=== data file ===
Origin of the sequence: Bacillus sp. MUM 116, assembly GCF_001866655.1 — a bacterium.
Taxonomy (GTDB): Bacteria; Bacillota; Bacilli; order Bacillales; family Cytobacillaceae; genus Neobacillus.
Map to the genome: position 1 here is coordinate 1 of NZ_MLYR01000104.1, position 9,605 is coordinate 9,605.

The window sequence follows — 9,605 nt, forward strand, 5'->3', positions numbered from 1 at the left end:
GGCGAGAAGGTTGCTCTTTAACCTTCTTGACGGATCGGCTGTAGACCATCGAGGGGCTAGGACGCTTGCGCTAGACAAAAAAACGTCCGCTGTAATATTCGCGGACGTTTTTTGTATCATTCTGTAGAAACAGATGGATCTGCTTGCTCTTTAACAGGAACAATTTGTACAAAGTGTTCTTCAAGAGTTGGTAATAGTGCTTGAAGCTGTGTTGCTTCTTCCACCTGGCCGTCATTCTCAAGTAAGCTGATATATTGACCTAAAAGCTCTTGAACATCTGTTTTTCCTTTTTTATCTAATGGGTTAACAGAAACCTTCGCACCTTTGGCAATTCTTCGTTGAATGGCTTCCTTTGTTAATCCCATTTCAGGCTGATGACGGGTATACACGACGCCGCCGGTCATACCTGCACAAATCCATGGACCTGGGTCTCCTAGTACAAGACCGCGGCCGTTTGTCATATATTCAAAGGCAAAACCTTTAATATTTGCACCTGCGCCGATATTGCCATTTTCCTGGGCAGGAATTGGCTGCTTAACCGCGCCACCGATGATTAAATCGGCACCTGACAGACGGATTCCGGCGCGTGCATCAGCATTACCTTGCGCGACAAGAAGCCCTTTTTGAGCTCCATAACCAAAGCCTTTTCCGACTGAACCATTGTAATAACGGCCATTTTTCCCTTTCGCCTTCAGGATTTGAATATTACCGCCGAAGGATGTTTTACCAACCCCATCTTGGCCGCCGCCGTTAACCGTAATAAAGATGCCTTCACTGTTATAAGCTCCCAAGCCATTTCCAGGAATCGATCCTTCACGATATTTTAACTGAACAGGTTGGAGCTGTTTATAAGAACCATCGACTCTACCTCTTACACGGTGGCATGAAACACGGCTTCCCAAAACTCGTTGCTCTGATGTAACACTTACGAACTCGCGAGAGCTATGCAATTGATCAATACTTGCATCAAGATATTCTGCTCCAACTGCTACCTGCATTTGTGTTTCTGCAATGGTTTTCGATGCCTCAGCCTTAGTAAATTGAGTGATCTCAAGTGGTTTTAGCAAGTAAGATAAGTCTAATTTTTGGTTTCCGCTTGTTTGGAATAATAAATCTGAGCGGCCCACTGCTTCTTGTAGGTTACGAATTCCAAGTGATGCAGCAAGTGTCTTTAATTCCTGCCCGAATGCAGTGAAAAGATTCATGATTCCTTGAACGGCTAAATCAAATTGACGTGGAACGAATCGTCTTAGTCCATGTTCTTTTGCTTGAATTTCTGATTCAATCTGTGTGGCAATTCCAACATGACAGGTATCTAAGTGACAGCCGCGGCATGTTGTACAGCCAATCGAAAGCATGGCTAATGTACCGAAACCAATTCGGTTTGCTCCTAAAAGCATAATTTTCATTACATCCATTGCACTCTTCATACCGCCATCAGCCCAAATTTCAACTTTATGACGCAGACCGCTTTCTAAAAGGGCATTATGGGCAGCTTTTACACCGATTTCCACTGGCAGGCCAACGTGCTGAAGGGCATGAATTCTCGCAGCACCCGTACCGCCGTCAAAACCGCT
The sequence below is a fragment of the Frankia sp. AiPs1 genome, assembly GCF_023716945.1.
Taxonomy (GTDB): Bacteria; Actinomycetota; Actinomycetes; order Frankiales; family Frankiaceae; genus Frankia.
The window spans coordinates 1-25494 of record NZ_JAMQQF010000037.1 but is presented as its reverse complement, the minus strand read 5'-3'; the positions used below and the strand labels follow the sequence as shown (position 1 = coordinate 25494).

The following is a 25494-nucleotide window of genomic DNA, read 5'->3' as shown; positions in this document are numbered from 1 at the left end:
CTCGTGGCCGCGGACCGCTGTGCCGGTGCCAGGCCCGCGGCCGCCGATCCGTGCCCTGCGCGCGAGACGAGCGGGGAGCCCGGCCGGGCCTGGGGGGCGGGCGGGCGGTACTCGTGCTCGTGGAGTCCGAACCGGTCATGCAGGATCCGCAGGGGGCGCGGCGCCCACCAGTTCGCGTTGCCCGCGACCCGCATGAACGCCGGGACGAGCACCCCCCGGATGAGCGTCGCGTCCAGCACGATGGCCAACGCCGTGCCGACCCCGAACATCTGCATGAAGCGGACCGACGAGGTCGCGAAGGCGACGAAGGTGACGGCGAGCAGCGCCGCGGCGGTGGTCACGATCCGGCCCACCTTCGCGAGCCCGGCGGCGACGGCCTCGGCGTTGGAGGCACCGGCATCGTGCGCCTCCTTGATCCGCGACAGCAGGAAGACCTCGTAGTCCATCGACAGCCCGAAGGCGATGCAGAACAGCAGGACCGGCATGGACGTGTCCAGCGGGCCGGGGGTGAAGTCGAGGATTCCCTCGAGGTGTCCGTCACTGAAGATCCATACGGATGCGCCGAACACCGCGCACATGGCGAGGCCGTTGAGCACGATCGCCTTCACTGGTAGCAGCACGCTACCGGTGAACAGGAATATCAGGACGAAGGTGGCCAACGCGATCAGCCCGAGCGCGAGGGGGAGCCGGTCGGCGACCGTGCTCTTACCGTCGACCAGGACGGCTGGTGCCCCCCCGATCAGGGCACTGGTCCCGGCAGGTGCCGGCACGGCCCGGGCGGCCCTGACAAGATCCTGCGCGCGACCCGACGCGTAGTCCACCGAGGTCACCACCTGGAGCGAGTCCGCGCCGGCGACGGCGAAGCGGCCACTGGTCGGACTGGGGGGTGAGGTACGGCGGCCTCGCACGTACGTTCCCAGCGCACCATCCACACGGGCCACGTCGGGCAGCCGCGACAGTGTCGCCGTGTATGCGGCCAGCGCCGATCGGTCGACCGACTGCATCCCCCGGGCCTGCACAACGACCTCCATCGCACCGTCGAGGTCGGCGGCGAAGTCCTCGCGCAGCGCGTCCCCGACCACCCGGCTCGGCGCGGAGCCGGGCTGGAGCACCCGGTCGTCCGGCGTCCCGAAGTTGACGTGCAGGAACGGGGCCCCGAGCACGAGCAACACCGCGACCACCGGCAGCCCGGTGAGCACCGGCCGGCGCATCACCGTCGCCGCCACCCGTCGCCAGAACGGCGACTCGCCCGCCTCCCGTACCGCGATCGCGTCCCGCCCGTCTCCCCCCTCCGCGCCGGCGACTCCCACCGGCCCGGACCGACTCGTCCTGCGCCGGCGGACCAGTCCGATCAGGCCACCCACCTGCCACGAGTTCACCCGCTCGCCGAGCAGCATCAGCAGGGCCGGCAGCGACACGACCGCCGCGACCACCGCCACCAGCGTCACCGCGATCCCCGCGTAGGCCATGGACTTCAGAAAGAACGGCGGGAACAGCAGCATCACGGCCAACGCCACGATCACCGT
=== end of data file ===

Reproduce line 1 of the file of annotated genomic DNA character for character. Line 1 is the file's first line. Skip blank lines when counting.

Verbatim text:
Origin of the sequence: Bacillus sp. MUM 116, assembly GCF_001866655.1 — a bacterium.